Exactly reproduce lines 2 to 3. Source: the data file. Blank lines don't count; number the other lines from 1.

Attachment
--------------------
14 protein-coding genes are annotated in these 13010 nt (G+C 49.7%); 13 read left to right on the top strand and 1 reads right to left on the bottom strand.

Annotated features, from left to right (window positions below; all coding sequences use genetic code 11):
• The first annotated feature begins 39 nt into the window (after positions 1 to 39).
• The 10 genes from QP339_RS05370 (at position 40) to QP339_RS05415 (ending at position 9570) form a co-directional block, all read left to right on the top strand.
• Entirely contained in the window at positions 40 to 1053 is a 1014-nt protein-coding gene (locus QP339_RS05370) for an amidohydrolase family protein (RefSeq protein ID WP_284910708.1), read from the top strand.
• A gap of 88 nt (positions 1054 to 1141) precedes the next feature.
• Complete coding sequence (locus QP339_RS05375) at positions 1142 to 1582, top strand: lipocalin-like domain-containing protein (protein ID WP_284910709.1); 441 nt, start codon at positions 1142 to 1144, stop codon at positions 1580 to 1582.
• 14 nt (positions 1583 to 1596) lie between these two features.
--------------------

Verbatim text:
Annotated features, from left to right (window positions below; all coding sequences use genetic code 11):
• The first annotated feature begins 39 nt into the window (after positions 1 to 39).